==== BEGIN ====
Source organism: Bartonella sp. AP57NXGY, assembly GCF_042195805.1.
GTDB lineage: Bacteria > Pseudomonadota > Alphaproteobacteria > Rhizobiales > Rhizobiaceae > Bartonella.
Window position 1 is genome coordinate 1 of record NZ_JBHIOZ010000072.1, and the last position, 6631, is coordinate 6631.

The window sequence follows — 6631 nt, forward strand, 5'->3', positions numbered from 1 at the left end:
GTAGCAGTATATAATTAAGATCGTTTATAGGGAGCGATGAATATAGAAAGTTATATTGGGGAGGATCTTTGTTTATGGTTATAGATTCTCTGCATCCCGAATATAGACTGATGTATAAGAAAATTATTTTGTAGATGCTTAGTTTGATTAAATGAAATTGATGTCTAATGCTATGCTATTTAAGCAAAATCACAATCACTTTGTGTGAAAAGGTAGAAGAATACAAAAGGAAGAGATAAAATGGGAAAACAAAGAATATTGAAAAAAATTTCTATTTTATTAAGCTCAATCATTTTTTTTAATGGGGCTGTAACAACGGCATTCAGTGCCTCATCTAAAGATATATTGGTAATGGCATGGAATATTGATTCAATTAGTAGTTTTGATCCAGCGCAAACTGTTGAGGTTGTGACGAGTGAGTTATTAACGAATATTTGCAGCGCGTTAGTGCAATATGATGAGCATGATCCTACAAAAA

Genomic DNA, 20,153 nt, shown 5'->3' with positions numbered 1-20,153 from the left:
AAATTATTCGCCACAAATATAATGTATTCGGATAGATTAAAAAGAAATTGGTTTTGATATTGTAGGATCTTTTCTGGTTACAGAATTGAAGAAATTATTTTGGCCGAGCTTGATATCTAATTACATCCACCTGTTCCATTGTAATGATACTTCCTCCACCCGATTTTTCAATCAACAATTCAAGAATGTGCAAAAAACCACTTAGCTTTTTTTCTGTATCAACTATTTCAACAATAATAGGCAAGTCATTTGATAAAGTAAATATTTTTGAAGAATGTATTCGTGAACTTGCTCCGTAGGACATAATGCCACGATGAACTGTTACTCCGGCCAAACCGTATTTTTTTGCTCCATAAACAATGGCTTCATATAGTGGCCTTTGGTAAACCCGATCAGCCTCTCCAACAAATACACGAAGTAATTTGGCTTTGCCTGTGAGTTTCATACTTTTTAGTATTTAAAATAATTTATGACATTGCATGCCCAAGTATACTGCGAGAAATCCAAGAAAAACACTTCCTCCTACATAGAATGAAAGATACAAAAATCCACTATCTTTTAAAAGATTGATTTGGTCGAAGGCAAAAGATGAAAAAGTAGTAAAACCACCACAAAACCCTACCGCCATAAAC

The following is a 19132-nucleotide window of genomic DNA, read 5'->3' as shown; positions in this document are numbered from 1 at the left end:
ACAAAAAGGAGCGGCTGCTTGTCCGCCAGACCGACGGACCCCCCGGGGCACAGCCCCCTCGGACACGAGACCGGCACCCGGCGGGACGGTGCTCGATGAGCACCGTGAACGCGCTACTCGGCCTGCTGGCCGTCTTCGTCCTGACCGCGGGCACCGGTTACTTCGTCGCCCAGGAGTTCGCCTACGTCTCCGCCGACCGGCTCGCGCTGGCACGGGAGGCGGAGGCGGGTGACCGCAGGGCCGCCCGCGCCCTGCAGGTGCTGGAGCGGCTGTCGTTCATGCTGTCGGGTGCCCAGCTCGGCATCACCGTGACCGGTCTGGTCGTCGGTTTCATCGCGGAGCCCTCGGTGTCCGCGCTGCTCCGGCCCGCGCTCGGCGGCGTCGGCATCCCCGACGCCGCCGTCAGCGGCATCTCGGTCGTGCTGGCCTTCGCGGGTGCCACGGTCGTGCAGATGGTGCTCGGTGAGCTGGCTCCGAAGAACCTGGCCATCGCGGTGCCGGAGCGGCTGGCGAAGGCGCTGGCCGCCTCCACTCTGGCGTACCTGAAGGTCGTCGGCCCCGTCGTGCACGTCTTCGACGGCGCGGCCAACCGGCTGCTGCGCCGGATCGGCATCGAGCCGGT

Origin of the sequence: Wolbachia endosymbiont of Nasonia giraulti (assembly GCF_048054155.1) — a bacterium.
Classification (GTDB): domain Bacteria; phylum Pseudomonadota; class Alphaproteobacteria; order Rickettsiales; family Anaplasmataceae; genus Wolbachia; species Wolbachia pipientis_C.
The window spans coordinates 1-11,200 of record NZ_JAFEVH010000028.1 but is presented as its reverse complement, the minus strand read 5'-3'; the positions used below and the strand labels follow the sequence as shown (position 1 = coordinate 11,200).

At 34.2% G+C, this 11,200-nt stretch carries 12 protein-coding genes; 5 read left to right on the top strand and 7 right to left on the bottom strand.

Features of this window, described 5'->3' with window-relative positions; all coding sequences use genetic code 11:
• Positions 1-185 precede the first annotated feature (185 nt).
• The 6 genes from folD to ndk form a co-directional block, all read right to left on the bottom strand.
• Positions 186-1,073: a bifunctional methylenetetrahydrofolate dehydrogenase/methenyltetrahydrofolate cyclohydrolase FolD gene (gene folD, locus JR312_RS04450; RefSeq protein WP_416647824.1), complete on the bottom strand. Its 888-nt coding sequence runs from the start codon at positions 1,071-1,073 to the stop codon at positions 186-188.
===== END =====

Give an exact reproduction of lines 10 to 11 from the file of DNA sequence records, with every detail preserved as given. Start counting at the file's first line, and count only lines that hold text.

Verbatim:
Origin of the sequence: Wolbachia endosymbiont of Nasonia giraulti (assembly GCF_048054155.1) — a bacterium.
Classification (GTDB): domain Bacteria; phylum Pseudomonadota; class Alphaproteobacteria; order Rickettsiales; family Anaplasmataceae; genus Wolbachia; species Wolbachia pipientis_C.